Kristen Bell and Dax Shepard just admitted to something celeb couples never do.

Image via Getty.

We’re going to put this out there: Kristen Bell and husband Dax Shepard are a damn cute couple.

They’re not quite your conventional Hollywood love story; she’s short (5’1″), he’s tall (6’2″),  she’s a self-described goody goody, he’s a former drug and alcohol user covered in tattoos. But they’ve been together seven years, have two kids and love each other. And they’re also not afraid to talk about the hardships they’ve faced (and continue to face) as a couple.

They’ve spoken about a topic celebrities rarely do. Couples counselling. They don’t just attend when things are going badly – they’ve been doing it since they started dating.

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“There were hurdles, things she didn’t trust about me, things I didn’t trust about her. I just kept going back to ‘This person has the thing I want and I have to figure out how we can exist peacefully’ So we started [seeing a therapist together] right away,” Shepard told Good Housekeeping in a joint interview.

It’s an announcement that relationship therapist Isiah McKimmie wishes we saw more of.

“It’s great to hear them being so open about it as it helps break the taboo about couples counselling and the embarrassment that people wrongly associate with it. They’re doing such a great and important thing for their relationship. It’s nothing to be ashamed about,” she says.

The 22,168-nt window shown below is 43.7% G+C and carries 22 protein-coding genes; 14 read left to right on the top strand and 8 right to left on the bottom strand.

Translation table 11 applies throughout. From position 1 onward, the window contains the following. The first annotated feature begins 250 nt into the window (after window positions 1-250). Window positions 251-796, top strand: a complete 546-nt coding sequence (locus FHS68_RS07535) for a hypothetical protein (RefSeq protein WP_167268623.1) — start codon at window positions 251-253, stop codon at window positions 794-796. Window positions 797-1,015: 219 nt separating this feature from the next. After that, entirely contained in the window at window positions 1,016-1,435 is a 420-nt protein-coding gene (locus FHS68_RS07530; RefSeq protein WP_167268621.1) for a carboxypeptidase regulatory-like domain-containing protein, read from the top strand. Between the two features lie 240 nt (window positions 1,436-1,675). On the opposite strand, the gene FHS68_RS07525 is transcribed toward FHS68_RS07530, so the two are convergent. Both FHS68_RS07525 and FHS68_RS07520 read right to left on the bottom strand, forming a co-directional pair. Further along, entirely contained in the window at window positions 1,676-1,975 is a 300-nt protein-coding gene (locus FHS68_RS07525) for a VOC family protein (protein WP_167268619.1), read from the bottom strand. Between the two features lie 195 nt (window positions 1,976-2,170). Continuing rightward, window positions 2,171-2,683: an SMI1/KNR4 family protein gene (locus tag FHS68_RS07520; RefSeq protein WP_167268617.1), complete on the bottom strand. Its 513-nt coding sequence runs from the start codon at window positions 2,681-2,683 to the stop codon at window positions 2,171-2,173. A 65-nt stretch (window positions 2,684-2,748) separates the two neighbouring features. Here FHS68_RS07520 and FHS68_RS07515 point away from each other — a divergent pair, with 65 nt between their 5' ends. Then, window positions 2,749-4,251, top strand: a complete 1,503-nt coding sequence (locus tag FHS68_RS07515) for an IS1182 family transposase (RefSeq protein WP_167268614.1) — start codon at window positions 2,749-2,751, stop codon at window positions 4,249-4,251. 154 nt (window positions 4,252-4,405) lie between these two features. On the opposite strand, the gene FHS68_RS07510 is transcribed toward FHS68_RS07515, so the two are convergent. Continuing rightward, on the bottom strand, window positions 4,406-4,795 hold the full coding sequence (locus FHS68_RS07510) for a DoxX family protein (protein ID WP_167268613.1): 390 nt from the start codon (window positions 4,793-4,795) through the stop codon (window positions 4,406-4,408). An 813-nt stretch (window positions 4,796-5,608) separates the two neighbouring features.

Image via Instagram (@imkristenbell)

"Doing it from the beginning or before things get really bad makes such a difference. It doesn't mean your relationship is a failure, just that you're investing in your relationship."

It's that fear of admitting to failure that McKimmie believes puts people off seeking help.

"I think that relationships are a personal area of our lives that we feel like we should just know what to do. So turning to someone else for help  - many people feel like its a sign of failure. But we get help from other people in all areas of our lives - from personal trainers, for our finances, so why should this be any different?"

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It's a point Bell was also quick to make. "You do better in the gym with a trainer; you don't figure out how to cook without reading a recipe. Therapy is not something to be embarrassed about," she said.

So why is it that we're so nervous about asking for help in this one particular area?

"Therapy is nothing to be embarrassed about". Image via Getty,

"I think a lot of people don't seek support because they're scared about what happens if they seek support and it doesn't work out. They think it's easier to stay where they are than risk failure," McKimmie says.

And the usual media portrayal of celebrities who do choose to seek help certainly doesn't help.

"I noticed an actor and her husband on [a recent cover of a celebrity tabloid] that said, 'In Couples' Therapy!' The clear message is, 'Oh, their marriage is ending'," Shepard says.

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"There's such a negative connotation. In my previous relationship, we went to couples' therapy at the end, and that's often too late. You can't go after nine years and start figuring out what patterns you're in."

Bell believes it's all about addressing problems head on.

"If something pisses you off, you've got to find the balls to bring it up immediately, and say it in a way that the other person can hear," Bell says.